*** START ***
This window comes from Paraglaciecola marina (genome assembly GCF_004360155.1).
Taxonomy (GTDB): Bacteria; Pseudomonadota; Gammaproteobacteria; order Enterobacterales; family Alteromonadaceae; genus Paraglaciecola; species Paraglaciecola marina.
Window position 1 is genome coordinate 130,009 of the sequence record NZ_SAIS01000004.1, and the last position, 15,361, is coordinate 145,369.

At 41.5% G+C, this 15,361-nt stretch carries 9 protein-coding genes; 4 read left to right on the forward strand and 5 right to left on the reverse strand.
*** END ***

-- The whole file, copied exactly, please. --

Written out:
This window comes from Paraglaciecola marina (genome assembly GCF_004360155.1).
Taxonomy (GTDB): Bacteria; Pseudomonadota; Gammaproteobacteria; order Enterobacterales; family Alteromonadaceae; genus Paraglaciecola; species Paraglaciecola marina.
Window position 1 is genome coordinate 130,009 of the sequence record NZ_SAIS01000004.1, and the last position, 15,361, is coordinate 145,369.

At 41.5% G+C, this 15,361-nt stretch carries 9 protein-coding genes; 4 read left to right on the forward strand and 5 right to left on the reverse strand.